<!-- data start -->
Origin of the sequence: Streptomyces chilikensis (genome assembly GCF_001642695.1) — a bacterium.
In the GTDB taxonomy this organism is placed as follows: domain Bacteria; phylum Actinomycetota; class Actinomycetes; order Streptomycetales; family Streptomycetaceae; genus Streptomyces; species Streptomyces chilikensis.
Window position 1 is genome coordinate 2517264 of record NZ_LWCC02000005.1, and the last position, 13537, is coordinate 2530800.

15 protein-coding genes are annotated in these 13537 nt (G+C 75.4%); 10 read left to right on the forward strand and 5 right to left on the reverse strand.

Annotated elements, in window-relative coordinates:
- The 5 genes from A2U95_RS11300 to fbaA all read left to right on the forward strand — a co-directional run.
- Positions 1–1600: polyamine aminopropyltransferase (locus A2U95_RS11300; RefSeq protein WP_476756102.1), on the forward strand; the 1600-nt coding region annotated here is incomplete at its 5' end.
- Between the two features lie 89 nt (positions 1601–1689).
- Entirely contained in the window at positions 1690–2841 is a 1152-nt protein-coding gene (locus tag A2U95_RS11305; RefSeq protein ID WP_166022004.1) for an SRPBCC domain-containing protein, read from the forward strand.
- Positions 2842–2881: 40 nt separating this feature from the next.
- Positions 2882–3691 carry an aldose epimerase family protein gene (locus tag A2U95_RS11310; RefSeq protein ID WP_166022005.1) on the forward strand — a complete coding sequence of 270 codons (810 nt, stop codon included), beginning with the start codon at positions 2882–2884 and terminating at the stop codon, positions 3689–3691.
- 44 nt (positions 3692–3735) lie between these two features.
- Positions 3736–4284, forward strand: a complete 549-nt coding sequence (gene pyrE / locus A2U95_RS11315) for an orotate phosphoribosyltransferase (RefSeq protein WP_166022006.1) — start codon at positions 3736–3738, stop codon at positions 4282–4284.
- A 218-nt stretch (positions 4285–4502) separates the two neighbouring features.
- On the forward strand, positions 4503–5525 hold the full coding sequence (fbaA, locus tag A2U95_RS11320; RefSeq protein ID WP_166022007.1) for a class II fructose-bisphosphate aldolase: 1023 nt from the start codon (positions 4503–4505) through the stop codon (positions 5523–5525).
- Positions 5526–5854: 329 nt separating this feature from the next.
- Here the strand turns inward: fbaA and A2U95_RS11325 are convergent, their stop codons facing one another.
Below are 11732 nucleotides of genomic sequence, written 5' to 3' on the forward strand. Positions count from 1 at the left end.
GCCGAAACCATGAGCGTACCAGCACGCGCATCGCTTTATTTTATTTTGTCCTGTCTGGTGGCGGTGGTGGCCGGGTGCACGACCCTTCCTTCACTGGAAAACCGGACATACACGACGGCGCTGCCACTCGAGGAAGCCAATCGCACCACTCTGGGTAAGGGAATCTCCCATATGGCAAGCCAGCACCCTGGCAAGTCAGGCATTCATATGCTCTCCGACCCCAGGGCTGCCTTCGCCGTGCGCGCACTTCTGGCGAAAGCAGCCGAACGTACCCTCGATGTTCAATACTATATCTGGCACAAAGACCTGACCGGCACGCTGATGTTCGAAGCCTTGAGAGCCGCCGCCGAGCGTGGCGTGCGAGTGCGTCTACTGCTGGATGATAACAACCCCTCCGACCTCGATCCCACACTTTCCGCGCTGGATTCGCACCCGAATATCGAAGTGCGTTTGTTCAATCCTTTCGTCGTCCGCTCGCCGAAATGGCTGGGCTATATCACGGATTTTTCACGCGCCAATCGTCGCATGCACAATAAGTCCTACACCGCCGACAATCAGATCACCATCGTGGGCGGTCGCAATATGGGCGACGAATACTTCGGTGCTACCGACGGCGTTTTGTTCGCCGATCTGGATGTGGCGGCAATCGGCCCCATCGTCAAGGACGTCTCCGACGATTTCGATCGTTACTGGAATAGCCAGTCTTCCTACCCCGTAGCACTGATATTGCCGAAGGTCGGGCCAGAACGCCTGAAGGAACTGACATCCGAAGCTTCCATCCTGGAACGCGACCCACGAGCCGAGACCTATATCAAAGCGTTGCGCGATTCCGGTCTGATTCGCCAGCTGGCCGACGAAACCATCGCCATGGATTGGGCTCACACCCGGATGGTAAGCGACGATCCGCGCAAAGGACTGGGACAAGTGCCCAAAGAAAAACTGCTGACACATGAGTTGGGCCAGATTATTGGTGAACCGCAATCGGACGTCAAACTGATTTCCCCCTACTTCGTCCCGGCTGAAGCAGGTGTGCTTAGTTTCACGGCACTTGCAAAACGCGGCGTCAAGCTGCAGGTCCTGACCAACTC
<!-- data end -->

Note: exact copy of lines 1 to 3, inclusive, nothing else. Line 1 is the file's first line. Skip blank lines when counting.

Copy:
Origin of the sequence: Streptomyces chilikensis (genome assembly GCF_001642695.1) — a bacterium.
In the GTDB taxonomy this organism is placed as follows: domain Bacteria; phylum Actinomycetota; class Actinomycetes; order Streptomycetales; family Streptomycetaceae; genus Streptomyces; species Streptomyces chilikensis.
Window position 1 is genome coordinate 2517264 of record NZ_LWCC02000005.1, and the last position, 13537, is coordinate 2530800.